To CMDunbar: I haven’t gone much further using CFront in VB except for inserting data into a field and then closing out. And this was just a test to see if it could be done. The code that I used is the first post of this message topic except where Anolis corrected me (third post) in that I had to assign values to variant variables and then use those variables in the AssignField method. I’m sure there are lots of quirks in using CFront and VB, and like I said I couldn’t find any documentation except for the C code in the CFront PDF file. Setting a reference to CFront was also strange. In your VB Project References, it doesn’t show up on the list. You must click Browse and select the CFront.OCX. CFront.DLL is not created as a COM object for us VB prorammers, but the OCX can be used like a DLL. To the rest of the group: We shouldn’t get into too big a fuss about what programming language is best here. I consider myself a VB guru, but some of you might also prefer C++, C/SIDE, or some other language as your tool of choice. That’s the beauty of Microsoft .NET framework. Hundreds of languages can be used to develop in, many I’ve never even heard of. VB particularly is getting an overhaul to add more object-oriented features like true inheritance and polymorphism. C# (C sharp) is supposed to allow C/Java programmers to write applications as fast as VB. Microsoft said that performance and capabilities between VB and C# will be practically the same. If you want to see a good discussion on this check out the last two MSDN shows at Although I have not heard much about any major changes to Navision’s development environment, I have heard that they will be incorporating Biztalk and more XML features. I think this is a great move since I see Biztalk as a key part of the future of B2B transactions. I already see many instances in my company’s current projects where Biztalk would be a perfect solution if it was more established. Anyone else have thoughts on Biztalk as related to Navision? Phil Edited by - pderksen on 10/25/00 7:51:42 PM

Fabian, Not to offend you, but obviously your perception of programming in BASIC is a bit outdated. Ten years ago, you might have been right. But Visual Basic as available now is a mature development platform, with close as many capablities as i.e. C++ - for those who know how to use it. It’s likely to be the most widely used RAD (Rapid Application Development) tool. Look for example at what capabilities you have with Macro programming in MS Office - and that’s VBA (Visual Basic for Applications), a subset of VB. I don’t want to start a yes/no discussion on programming languages here. Each is having its strengths and weaknesses, some technical, others are a matter of personal flavor, taste and preferences. Over the years, I have been working in too many languages to condemn one that’s not my favorite. John PS: Start a new thread on NF 3.0 issues? This one is becoming a bit fuzzy now.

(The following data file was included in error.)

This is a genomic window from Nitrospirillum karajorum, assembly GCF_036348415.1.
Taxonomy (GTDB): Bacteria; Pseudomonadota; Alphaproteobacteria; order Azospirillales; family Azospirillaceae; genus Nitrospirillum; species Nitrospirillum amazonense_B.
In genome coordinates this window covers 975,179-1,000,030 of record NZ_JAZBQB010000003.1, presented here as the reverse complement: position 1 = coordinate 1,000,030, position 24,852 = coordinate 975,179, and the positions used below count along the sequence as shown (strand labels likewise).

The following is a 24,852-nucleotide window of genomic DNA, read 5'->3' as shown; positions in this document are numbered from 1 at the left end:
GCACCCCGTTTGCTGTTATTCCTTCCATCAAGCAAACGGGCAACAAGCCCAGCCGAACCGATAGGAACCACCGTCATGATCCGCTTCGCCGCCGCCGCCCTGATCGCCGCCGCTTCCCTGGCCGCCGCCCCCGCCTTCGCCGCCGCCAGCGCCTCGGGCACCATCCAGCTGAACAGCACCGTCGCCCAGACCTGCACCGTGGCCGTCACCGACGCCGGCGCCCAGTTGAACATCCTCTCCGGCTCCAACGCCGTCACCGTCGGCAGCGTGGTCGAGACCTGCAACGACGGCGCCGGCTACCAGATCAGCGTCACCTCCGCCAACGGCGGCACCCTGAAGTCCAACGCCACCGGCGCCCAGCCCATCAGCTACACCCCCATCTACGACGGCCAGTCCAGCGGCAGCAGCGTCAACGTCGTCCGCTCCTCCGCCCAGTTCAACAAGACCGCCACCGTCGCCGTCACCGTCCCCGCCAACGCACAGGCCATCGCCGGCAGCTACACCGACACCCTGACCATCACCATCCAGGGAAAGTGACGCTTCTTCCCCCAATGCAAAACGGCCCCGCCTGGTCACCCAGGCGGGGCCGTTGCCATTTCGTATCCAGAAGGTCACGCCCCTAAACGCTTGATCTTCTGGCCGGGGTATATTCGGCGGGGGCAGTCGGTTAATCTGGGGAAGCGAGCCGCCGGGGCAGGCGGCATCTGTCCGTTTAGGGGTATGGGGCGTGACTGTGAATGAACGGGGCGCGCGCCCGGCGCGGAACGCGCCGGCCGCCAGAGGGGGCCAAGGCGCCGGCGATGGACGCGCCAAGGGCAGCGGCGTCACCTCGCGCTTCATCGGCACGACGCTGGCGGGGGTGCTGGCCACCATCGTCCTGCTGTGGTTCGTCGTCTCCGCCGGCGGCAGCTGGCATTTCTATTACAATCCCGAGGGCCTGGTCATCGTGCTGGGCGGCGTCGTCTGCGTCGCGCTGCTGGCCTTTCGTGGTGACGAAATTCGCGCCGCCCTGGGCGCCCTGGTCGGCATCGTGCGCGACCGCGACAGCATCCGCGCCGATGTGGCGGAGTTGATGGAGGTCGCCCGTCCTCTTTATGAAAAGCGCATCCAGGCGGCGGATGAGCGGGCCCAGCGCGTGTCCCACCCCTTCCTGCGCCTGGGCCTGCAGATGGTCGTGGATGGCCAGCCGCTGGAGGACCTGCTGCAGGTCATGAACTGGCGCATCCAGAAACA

Martin, >>VB is not as simple as it sounds…but it’s a good excuse not to get in trouble when you don’t know how to use VB.<< Like everybody who starts programming, I started with BASIC. That was 20 years ago. In the meantime Basic and Visual Basic crossed my way many times. I’m not a VB professional but I guess I’m quite up-to-date until VB 5.0. However, in my long life as software engineer I had opportunity to develop in many other programming languages such as Assembler, Cobol, Pascal, Modula, Delphi, C, C++, Ada, Lisp, Prolog and Java. So, yes: You might consider me as “grown up”. Having seen so many developement environments might put me into the position to judge about which one is suiteable for a given problem and which one is not. VB is IMHO a good programming language to start with. In fact, most people start with VB. But if they are growing older and more experienced they switch to C++, Delphi or Java which have certain advantages over VB. I don’t see VB as environment for Navision for the following reasons: 1) VB code is extremely slow compared with the others. 2) VB is a pure Microsoft product and runs only on Windows 3) VB produces a hell lot of machine-code: Compare the size of an EXE-File for a Hello-World program made in VB, C and Delphi. 4) VB needs a lot of external libraries to be installed. Creating a simple EXE-File is out of question. 5) The installation and upgrade-policy for VB is (to be nice) lousy! If you have VB-Programs on your system which were made with different VB-Versions you can run deeply into trouble as the VBRUNxxx.DLL’s are everything but compatible. In fact, I even had the case that a VB-Program didn’t run anymore after Installation of Office 97. Obviously Office had installed a new version of the Jet-Engine. As far as C/SIDE is concerned. Well you are right. It’s not the best and most sophisticated developement environment I could imagine. In a way it’s already about 17 years old as C/SIDE is nothing else than a modified version of Turbo-Pascal 3.0 which Navision had purchased from Borland. If I would have to choose a new developement environment I would decide between C++, Delphi and Java. C++ is a little bit difficult to read, Java is still too slow. Delphi has the advantage of being close to the syntax of C/SIDE as both have their origin in Turbo Pascal. So this would be my personal choice. But this is very subjective as I don’t know VB.NET yet. Marcus Marcus Fabian phone: +41 79 4397872

Marcus, Alright I agree on you about VB5.0 One of the nice thing about the .NET environment however is that the “DLL-Hell” is over. The same for the “runtimes” And yes, VB produces a lot of overload, which might make it not the best language to use with Navision. Myself I would like to see c# integrated in Navision, but this will be impossible since that would mean that Navision should be Object Oriented. I know Navision Denmark likes to say C/AL is Object Oriented, but lets be fair: it’s not. Just think of the consequences when something like this would happen. The IDE would be completaly different, and probably one of the most important things: We (developers) will be able to make Navision-based applications that have nothing to do with the “Navision concept”. Maybe we should come up with an conclusion, and send it to Navision Denmark? Martin Pennings Sittard Netherlands

My conclusion: programming language is not the main problem… the problem is the editor-debugger (Turbo Pascal 5 editor was better). A more advance development enviroment (like VB or VC++ or DELPHI) would be a great step! bye